If you think the current political period is divisive, consider the era following the Civil War. It was a time when some thought our very democracy was broken. The trauma of war was followed by economic and technological disruption, and many turned to extreme partisanship. The result was an increased voter turnout in the closest, most violent elections in our history. Reforms were finally instituted by the turn of the century, bringing more order to the process, but at the price of loss of interest as voting participation dropped.
This tale of the rise and fall of unruly politics is told in The Age of Acrimony by historian Jon Grinspan (https://www.amazon.com/Age-Acrimony-Americans-Democracy-1865-1915/dp/1635574625?). Grinspan’s storytelling vehicle is a political dynasty — the radical congressman William D. Kelley and his daughter Florence Kelley. Kelley earned the nickname “Pig-Iron” for his support of high tariffs to protect his state’s iron and steel industries, and Florence was a progressive social reformer. The story of our political system in crisis and how democracy essentially reinvented itself can be followed through their lives.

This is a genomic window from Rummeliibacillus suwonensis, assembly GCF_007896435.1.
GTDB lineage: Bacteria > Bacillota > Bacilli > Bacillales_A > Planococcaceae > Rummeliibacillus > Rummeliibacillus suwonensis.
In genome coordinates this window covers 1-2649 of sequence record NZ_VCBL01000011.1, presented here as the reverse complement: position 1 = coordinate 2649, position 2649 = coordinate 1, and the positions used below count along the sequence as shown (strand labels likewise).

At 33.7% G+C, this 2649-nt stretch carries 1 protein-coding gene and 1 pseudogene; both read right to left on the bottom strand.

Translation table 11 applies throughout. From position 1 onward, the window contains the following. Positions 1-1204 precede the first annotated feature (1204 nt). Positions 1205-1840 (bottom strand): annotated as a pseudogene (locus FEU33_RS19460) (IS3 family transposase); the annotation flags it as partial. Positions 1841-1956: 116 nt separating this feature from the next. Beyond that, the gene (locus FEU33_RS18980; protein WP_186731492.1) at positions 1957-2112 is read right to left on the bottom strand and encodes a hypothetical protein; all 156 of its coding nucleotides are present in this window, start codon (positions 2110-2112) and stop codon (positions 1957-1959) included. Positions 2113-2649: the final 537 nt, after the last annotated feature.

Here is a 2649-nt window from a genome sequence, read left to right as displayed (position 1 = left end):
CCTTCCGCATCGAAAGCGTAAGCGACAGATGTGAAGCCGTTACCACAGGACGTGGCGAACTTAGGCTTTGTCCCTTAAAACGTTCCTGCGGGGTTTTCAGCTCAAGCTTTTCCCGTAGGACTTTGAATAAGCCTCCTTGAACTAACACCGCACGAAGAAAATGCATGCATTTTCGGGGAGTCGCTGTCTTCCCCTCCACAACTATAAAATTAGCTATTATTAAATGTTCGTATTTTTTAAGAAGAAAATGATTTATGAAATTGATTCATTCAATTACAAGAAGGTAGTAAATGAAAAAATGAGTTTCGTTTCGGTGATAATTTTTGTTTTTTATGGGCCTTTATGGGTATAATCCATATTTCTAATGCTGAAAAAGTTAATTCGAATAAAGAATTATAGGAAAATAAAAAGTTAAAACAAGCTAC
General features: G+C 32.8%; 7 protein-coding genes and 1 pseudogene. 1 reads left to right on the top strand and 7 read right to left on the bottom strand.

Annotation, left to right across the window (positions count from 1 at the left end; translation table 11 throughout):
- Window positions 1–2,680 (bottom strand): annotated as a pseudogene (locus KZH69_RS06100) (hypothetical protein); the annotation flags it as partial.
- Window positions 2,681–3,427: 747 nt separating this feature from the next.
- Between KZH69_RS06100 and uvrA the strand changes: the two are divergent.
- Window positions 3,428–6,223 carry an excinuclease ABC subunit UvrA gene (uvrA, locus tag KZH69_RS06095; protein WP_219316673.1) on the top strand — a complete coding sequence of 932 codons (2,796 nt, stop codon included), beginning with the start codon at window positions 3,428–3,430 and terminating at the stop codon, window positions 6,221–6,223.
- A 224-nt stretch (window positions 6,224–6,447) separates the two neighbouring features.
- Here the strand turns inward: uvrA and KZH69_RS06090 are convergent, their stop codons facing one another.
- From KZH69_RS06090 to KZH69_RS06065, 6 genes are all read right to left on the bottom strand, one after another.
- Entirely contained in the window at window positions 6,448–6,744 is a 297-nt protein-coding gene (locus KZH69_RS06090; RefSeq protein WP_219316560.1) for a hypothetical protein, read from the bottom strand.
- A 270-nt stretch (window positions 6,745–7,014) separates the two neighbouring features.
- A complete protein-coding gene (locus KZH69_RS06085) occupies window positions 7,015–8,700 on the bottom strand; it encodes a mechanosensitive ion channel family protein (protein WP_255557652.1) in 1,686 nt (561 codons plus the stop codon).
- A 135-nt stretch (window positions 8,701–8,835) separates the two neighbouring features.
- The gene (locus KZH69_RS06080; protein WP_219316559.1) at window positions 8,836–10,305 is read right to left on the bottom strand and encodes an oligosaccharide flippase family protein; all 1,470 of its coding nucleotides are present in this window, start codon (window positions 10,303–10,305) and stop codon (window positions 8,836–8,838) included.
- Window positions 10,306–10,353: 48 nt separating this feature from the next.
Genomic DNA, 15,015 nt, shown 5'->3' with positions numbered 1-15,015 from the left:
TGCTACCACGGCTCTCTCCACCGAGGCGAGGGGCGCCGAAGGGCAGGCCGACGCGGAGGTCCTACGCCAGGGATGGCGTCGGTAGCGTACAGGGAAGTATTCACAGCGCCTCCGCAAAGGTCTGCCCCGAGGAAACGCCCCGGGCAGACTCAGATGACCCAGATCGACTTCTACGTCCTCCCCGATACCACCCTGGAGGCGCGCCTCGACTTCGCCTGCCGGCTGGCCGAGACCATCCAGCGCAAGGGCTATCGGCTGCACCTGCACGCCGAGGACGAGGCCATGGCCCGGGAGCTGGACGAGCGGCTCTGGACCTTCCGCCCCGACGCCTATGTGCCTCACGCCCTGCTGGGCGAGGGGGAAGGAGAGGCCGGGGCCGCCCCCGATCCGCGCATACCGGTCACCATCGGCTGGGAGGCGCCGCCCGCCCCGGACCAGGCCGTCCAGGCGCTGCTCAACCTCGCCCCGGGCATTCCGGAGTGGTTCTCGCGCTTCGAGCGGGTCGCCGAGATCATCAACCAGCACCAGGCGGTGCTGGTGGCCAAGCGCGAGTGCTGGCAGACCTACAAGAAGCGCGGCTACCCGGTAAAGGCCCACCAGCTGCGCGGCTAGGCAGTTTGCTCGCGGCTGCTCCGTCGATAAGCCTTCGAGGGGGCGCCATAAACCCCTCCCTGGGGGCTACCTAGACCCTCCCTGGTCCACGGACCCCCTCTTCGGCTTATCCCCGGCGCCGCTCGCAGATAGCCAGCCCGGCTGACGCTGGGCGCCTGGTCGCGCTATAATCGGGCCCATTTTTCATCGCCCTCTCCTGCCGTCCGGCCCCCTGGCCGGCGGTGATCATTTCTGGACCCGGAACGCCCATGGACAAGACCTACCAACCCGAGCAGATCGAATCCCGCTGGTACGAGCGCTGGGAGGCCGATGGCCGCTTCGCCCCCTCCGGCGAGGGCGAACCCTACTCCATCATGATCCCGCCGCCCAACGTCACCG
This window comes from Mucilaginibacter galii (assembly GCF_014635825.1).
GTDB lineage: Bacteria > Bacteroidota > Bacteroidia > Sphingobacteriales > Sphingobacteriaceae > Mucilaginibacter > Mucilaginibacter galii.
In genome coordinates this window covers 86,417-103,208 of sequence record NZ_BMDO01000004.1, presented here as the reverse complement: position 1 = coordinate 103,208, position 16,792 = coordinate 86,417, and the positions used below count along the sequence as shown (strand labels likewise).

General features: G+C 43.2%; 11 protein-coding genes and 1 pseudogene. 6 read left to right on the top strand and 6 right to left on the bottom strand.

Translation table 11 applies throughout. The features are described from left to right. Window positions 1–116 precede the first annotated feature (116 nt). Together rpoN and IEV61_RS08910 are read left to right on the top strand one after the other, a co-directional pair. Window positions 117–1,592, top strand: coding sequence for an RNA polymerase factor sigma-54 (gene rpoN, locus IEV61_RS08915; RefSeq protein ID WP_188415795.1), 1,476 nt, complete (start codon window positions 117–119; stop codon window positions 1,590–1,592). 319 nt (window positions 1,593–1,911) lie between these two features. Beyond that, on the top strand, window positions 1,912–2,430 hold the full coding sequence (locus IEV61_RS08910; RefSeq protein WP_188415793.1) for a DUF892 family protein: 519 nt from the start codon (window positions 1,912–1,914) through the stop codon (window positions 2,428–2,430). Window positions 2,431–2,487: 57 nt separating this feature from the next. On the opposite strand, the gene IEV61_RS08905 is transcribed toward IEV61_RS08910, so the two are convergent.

Considering what this country has been through in the past — a War for Independence, a second war of independence (War of 1812), Civil War, two World Wars, a Cold War, the Great Depression and a half dozen serious financial panics — we’ve survived pretty well. Making through our current Age of Acrimony shouldn’t be that big a deal after all — we’ve done it before. We just have to remember how.